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   Table of Contents - Current issue
January-June 2022
Volume 9 | Issue 1
Page Nos. 1-52

Online since Thursday, September 15, 2022

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Globalization of Ayurveda p. 1
Neeta Mahesekar
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Clinical Implementation of Bahihparimarjana Therapy Mentioned in the Aragwadhiya adhyaya of Charakasamhita p. 2
Disha Anil Raut, Arti Choudhary, Jaikishan Meena, Asit Kumar Panja
In Ayurveda, treatment is divided into three categories, Antahparimarjana (Internal), Bahihparimarjana (External), and Shastrapranidhana (Surgical) on the basis of interventions. Acharya charaka categorized Pradeha according to the thickness of application as a Pralepa and Pradeha. In the present review, lepa given in the Aragwadhiya adhyaya is focused and efforts have been made to explore their application on various clinical conditions in other sthana of Charakasamhita. Totally 202 Bahihparimarjana lepa are depicted in entire Charakasamhita. Out of these, a total of 35 lepa are mentioned in the Sutrasthana and 167 lepa are mentioned in the Chikitsathana. Out of which, the majority are mentioned in skin-related, pitta and blood-dominated disorders such as 32 lepa in Aragwadhiya adhyaya and 48, 29, 18, and 13 are in Kushta chikitsa, Visarpa chikitsa, Vrana chikitsa, and Vatashonita chikitsa, respectively. Three categories of bahirparimarjana yoga include 163 Pralepa, twelve Pradeha, and twenty-seven Alepa are differentiated as per the method of application. Contents of the bahihparimarjana lepa mentioned in the Aragwadhiya adhyaya of Sutrasthana, altered in the Chikitsathana on the basis of Nidanapanchaka to have the desired effect on dosha into the different formulations. In Sutrasthana, principles are given in the form of general statements which are elaborated in Chikitsathana. All the lepa mentioned in Aragwadhiya adhyaya can be applied as Pralepa, Pradeha, and Alepa as it is or with modifications according to the condition of the disease in the clinical practice.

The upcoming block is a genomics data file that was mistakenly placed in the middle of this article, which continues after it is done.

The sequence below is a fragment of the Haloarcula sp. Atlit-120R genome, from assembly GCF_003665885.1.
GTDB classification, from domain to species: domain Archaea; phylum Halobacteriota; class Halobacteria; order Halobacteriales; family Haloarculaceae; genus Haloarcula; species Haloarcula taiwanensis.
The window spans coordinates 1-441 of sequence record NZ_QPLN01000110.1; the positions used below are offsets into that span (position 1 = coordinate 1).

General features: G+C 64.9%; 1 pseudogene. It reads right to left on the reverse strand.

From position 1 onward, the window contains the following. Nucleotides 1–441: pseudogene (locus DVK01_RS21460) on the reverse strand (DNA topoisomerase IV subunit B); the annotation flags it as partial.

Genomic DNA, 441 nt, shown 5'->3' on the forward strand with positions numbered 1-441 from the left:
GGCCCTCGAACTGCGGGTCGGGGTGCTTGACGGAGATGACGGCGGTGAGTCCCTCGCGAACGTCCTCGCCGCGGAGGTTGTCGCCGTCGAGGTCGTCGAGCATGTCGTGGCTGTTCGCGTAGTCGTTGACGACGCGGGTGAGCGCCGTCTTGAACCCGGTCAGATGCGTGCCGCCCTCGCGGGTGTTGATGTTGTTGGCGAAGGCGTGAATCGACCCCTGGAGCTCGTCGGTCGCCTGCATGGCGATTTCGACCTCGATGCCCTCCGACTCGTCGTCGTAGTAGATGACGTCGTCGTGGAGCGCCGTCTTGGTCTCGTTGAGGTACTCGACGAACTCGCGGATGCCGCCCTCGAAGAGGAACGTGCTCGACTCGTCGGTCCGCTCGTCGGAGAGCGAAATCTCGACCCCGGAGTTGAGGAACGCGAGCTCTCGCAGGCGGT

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A Scientific Exploration of Psychological Development of Fetal Origin in Purview of Ayurveda p. 8
Neha Diwedi, Pooja Sabharwal, Rima Dada, Bharat Bhoyar
Ayurvedic aspects of the psychological development of the progeny should be studied under two major headings – prenatal and postnatal aspects of development. There are various factors which influence the mental state of the gravida and those will successively affect the fetus. A state of contentment is conducive to the health of the fetus, whereas discontent, exasperation, anxiety, and fear of the gravida will influence the fetus dreadfully. The well-designed maternal regimen with dietetic follow-ups, favorable maternal circumstances along developing a specific psychological force, such as desire and temperamental disposition of the mother gives anticipated results on the fetus in respect of its constitution, complexion, sex, and its psychological makeup. The aim and objectives of this study were to understand the Ayurvedic aspects of psychological and temperamental makeup of progeny, to explore the factors influencing the psychological development of progeny as per classical and contemporary science, and to suggest protocol to achieve appropriate psychological health of progeny. Ayurvedic literature and contemporary science on the subject of Garbhavakranti (embryology) were explored and physiological bases for prenatal child development were studied in detail, data obtained were critically analyzed and presented. Ayurvedic literature related to genetics and epigenetics advocates that conglomeration of mainly four procreative factors, i.e., Atmaja (~soul), Rasaja (~nutritional), Satmyaja (~wholesomeness), and Satvaja (~psyche), play a vital role in the appropriate psychological development of the fetus, during the prenatal period. Proper preconception and prenatal counseling, along with good antenatal care and a suitable mode of conduct of mother and father, have a major role in achieving appropriate psychological health of progeny.
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Exploring the Scientific Potential of Marma Therapy as a Nonpharmacological Intervention in Pain Management p. 14
Jagjeet Singh, Pooja Sabharwal